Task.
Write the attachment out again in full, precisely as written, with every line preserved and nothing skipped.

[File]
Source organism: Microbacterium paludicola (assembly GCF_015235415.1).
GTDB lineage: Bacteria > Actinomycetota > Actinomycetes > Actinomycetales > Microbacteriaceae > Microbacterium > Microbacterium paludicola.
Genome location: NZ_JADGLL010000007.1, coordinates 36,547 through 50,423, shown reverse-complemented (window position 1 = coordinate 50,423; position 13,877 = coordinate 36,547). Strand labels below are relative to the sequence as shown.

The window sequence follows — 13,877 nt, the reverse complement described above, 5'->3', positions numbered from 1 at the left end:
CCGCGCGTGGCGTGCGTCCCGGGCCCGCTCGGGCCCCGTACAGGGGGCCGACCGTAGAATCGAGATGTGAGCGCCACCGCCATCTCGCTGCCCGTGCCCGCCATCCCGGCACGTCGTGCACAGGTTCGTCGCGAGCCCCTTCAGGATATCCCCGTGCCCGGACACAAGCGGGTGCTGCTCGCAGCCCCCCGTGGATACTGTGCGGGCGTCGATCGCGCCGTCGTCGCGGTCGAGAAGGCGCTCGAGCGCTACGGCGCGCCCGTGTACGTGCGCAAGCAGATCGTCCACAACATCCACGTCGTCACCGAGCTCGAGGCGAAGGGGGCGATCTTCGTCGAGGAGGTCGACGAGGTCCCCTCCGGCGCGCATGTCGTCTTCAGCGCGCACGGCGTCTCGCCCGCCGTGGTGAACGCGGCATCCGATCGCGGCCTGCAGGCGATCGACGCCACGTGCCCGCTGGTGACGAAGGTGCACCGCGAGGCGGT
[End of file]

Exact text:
Source organism: Microbacterium paludicola (assembly GCF_015235415.1).
GTDB lineage: Bacteria > Actinomycetota > Actinomycetes > Actinomycetales > Microbacteriaceae > Microbacterium > Microbacterium paludicola.
Genome location: NZ_JADGLL010000007.1, coordinates 36,547 through 50,423, shown reverse-complemented (window position 1 = coordinate 50,423; position 13,877 = coordinate 36,547). Strand labels below are relative to the sequence as shown.

The window sequence follows — 13,877 nt, the reverse complement described above, 5'->3', positions numbered from 1 at the left end:
CCGCGCGTGGCGTGCGTCCCGGGCCCGCTCGGGCCCCGTACAGGGGGCCGACCGTAGAATCGAGATGTGAGCGCCACCGCCATCTCGCTGCCCGTGCCCGCCATCCCGGCACGTCGTGCACAGGTTCGTCGCGAGCCCCTTCAGGATATCCCCGTGCCCGGACACAAGCGGGTGCTGCTCGCAGCCCCCCGTGGATACTGTGCGGGCGTCGATCGCGCCGTCGTCGCGGTCGAGAAGGCGCTCGAGCGCTACGGCGCGCCCGTGTACGTGCGCAAGCAGATCGTCCACAACATCCACGTCGTCACCGAGCTCGAGGCGAAGGGGGCGATCTTCGTCGAGGAGGTCGACGAGGTCCCCTCCGGCGCGCATGTCGTCTTCAGCGCGCACGGCGTCTCGCCCGCCGTGGTGAACGCGGCATCCGATCGCGGCCTGCAGGCGATCGACGCCACGTGCCCGCTGGTGACGAAGGTGCACCGCGAGGCGGT